Low form-factor Raspberry Pi alternates

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I am currently experimenting with Pi Zero W, which is a Raspberry Pi
board with minimal configuration and has a very small form factor and
has wifi.

Raspberry Pi is a good generic board. But for specific applications like
Home Automation etc. we probably don't need a generic board. As of now
we could think of only few functions that the board must
support. Example,

1. Switch on/off something
2. Report status
3. Support for external sensors
4. Low power (must survive a couple of months without charging)

If anyone of you have worked on similar applications then please suggest
me some alternates. I want a really tiny system to be fixed into a
cabinets along with 3-4 sensors and battery.

Pankaj Jangid

Re: Low form-factor Raspberry Pi alternates
On 21/9/19 7:24 pm, Pankaj Jangid wrote:
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Look at the ESP8266 based modules. For a couple of bucks you get an ARM  
with a megabyte or more of flash, WiFi support and good low-power modes.  
It's widely used in home automation and you can even play Arduino on it  
if you're not serious enough to need a debugger.

If you want to run Linux the Orange-Pi might suit. It's similar to a Pi  
zero but with no HDMI. Not really low power though,

Clifford Heath.

Re: Low form-factor Raspberry Pi alternates
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ESP32 (which is the newer version of the ESP8266) was also my first thought,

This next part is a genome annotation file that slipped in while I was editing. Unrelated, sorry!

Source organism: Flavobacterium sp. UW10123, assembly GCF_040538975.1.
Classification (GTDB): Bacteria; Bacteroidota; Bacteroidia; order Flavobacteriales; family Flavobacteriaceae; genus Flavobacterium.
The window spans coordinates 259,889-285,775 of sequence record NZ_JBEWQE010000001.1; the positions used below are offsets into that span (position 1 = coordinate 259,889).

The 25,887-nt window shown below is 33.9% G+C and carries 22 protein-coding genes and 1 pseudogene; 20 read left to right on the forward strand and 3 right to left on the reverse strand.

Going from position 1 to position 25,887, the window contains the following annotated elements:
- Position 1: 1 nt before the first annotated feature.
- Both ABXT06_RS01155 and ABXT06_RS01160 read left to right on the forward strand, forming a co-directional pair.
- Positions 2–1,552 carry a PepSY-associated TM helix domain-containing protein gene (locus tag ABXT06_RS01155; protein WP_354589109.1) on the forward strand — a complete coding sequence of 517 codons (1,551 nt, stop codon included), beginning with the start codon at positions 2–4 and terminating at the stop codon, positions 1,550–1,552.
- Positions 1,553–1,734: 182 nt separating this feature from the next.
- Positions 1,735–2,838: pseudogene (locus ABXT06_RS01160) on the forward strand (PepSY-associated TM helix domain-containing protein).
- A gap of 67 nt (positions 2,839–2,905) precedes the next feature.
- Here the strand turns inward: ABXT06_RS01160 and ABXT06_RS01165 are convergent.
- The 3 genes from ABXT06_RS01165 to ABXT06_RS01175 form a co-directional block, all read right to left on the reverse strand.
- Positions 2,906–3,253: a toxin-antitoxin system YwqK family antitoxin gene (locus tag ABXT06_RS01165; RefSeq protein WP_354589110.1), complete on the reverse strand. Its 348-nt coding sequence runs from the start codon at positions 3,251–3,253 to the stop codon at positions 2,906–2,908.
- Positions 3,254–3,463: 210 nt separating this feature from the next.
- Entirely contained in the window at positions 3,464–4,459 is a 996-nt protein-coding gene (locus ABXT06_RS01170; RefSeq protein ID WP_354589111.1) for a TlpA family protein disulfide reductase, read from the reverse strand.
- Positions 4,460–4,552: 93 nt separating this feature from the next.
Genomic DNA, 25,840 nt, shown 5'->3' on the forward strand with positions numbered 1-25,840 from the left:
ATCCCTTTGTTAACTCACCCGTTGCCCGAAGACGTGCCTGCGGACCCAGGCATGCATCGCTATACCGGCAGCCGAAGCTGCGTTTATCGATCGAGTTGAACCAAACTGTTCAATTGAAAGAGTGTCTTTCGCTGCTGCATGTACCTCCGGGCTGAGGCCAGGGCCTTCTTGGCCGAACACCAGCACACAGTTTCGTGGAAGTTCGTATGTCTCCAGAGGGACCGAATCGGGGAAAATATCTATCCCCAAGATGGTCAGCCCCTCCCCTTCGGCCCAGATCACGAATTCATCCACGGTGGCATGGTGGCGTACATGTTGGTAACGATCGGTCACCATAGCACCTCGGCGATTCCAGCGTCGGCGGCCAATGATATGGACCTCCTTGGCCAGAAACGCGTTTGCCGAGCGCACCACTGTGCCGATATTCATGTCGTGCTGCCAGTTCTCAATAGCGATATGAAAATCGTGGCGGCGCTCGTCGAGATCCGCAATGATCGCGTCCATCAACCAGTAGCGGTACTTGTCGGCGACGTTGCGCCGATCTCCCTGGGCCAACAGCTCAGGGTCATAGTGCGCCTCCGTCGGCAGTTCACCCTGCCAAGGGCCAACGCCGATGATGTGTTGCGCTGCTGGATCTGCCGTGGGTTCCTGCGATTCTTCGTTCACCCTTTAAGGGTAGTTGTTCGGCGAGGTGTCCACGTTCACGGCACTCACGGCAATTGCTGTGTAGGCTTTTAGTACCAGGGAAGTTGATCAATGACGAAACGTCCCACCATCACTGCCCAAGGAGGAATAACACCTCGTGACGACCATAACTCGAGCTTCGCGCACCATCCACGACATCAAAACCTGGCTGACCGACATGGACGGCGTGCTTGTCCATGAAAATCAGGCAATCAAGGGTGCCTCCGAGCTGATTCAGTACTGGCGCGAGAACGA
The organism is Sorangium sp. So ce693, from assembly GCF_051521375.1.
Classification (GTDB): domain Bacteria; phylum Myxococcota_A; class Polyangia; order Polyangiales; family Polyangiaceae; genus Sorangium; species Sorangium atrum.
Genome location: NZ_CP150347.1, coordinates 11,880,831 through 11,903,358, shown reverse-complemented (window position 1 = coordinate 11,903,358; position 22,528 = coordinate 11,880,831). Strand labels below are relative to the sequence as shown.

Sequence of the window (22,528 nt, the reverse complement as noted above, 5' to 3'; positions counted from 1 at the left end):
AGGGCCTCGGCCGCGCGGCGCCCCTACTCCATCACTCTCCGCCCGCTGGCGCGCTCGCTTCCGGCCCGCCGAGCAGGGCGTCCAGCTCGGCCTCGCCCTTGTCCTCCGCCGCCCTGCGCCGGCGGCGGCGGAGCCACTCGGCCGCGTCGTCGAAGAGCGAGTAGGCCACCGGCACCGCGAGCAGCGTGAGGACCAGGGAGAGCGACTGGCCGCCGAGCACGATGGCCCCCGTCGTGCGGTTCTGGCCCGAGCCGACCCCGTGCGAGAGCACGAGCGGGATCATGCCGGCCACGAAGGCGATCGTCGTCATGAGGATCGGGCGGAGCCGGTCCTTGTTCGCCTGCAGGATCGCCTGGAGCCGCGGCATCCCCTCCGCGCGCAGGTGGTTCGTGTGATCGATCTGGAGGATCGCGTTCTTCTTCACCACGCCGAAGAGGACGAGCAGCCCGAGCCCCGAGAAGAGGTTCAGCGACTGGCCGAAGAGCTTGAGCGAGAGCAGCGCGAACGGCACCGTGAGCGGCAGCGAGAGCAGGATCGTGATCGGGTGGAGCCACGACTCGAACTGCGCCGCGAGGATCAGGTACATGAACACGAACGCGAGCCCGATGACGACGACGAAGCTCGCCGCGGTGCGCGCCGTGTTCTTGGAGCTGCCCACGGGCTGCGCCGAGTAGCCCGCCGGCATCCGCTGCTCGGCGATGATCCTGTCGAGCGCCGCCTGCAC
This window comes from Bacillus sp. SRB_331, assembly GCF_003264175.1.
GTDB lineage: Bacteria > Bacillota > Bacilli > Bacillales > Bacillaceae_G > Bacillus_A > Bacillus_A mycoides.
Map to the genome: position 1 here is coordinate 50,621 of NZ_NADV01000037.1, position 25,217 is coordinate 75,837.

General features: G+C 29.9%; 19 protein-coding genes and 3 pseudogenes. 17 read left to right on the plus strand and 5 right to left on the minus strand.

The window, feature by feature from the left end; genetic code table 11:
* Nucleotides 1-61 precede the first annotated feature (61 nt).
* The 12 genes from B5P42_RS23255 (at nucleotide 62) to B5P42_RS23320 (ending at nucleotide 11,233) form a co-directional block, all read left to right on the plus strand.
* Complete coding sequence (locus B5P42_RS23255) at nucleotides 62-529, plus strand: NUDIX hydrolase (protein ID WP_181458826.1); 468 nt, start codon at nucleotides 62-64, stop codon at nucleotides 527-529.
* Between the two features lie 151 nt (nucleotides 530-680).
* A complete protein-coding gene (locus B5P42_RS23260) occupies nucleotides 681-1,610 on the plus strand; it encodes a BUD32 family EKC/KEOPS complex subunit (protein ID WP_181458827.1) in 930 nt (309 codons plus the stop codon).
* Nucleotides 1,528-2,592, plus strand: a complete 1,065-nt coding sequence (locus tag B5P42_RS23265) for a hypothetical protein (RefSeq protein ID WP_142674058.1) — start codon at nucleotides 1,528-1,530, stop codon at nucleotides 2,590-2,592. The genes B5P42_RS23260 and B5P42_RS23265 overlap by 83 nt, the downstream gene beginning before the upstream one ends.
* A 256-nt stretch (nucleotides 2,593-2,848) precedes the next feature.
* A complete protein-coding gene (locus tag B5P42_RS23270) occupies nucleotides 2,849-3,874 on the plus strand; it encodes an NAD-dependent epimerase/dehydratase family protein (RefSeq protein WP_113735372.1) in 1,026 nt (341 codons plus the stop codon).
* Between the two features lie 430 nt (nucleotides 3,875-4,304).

assuming a non-huge volume (when you might want something more custom).

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A lot of the Linux SBCs suffer from connectoritis - have to fit a fullsize
ethernet jack, a stack of USB A ports, a fullsize HDMI, etc and now it's the
size of a small paperback.

As well as things like this (which might be a bit slow):
there are systems-on-module that are basically just SoC/RAM/flash and the
connectors are up to you.  The iMX6 and iMX7 are quite good for this,


Re: Low form-factor Raspberry Pi alternates
On 21-09-19 11:24, Pankaj Jangid wrote:
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If you really want to get rid of the board, you could try using something  
like an Arduino. When you're done prototyping, a microcontroller is pretty  
easy to implement in your design on its own instead of using a complete  
prototyping board.

On the other hand boards like the Pi Zero and Arduino Nano are so small and  
cheap that it's probably better to just keep using them. But then my advice  
about the Arduino (or similar) still stands. Microcontrollers are better  
suited to those simple tasks than a Raspberry Pi, and they draw less power.

Robert Spanjaard

Re: Low form-factor Raspberry Pi alternates
On Sat, 21 Sep 2019 14:54:01 +0530, Pankaj Jangid wrote:

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What size battery?? I dont think you are going to meet requirement
4 with a Pi Zero or any of the pi boards.  The number I saw for  
low power zero was 80mA idle.
There is an add-on board called a Sleepy-Pi (I think it is) that
has a small uC that powers off the Pi and will power it back on
after some event (timeout, switch closure, etc).  It's likely
though that by the time the Pi has booted back up you have missed
any transient event.  You are not going to be able to read your
sensors when the Pi is shutdown.  Also since the Pi will be shutdown
in the "low power" mode, wifi wont work.  Bottom line Pi wont work
if you must have requirement 4.

Look at this
Interfacing ESP8266 with PIC16F877A Microcontroller

If they can make a PIC16F work with wifi, any larger uC will work.


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